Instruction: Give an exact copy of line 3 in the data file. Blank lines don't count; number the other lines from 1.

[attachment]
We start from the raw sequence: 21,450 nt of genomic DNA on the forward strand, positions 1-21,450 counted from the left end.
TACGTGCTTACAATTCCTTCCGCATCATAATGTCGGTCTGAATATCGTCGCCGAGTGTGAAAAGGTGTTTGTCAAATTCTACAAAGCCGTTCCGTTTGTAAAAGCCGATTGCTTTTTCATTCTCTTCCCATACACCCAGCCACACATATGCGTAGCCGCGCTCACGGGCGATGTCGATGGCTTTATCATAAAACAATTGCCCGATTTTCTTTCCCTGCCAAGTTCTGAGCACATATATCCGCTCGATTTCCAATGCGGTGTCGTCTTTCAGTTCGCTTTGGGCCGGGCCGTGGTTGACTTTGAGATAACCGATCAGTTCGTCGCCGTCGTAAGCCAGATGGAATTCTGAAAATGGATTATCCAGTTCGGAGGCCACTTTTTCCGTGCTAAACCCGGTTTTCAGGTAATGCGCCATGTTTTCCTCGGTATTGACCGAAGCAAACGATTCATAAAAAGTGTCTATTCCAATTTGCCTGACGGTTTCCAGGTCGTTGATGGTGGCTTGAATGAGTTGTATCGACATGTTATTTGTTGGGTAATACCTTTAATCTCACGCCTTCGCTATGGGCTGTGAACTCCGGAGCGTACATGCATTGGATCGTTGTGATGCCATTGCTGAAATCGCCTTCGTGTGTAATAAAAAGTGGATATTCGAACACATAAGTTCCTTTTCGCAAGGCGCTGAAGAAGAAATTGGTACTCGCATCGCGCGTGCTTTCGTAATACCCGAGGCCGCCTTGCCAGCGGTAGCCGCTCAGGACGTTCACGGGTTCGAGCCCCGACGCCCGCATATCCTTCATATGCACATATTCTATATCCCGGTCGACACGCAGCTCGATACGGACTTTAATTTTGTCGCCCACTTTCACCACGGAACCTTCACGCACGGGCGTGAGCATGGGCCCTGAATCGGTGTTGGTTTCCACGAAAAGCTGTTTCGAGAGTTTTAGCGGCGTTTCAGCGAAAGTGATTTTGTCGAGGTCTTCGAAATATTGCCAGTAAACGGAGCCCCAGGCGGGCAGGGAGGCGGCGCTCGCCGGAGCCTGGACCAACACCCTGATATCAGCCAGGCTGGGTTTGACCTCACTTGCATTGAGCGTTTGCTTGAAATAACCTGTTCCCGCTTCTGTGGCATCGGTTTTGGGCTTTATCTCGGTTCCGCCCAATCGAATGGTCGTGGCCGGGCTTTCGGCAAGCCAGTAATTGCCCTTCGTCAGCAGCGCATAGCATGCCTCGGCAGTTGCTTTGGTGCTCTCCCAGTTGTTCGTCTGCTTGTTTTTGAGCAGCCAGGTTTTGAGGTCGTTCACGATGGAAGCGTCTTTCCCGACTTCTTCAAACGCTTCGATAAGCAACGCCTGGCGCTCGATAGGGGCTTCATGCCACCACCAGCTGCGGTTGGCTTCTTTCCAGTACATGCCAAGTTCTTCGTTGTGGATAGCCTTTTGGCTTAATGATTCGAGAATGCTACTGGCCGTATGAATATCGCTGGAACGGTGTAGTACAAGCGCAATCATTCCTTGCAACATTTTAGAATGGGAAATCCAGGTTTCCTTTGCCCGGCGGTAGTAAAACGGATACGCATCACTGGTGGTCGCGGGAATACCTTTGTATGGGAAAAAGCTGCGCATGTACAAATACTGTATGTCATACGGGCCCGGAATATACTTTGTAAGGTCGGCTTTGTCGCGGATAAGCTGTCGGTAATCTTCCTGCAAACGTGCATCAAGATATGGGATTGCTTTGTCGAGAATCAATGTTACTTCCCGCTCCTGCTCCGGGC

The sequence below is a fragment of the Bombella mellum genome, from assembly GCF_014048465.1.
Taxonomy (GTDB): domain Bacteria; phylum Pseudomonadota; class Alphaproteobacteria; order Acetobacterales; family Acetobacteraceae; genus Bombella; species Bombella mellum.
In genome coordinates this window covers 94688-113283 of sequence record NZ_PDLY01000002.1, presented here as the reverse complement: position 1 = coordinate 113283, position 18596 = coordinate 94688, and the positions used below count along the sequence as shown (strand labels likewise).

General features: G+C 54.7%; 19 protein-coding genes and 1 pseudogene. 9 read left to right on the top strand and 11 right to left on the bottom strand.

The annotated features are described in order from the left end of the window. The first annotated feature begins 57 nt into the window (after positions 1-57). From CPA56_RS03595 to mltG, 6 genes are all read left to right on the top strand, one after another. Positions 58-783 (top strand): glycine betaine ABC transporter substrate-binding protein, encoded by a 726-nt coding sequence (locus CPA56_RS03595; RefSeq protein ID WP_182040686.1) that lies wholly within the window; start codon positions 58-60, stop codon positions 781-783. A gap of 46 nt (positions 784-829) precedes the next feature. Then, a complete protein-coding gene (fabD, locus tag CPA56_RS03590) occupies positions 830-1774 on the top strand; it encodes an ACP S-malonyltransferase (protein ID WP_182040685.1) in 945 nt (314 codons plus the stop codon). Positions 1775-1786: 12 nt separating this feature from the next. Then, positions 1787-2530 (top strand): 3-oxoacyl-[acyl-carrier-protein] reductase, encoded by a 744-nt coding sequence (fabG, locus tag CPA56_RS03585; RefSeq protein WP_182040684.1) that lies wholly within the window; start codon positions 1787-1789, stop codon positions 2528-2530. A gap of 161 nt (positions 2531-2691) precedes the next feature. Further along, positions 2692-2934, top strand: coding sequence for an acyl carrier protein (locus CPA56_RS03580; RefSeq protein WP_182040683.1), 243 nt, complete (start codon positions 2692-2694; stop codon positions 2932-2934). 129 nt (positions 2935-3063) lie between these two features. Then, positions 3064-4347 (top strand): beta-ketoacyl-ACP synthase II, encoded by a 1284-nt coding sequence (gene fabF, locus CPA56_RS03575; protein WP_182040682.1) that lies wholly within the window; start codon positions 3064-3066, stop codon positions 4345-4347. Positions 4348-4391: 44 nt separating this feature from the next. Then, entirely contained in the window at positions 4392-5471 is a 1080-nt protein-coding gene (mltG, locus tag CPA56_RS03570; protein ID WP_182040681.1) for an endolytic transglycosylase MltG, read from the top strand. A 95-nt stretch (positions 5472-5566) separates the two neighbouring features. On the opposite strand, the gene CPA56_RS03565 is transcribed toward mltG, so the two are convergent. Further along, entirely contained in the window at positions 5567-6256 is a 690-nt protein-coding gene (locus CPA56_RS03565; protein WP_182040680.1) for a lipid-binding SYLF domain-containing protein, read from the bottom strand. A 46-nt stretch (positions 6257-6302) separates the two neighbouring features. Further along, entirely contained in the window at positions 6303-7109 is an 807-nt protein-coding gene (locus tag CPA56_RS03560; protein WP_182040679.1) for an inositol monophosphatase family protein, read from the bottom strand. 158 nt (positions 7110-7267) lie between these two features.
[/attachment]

The sequence below is a fragment of the Bombella mellum genome, from assembly GCF_014048465.1.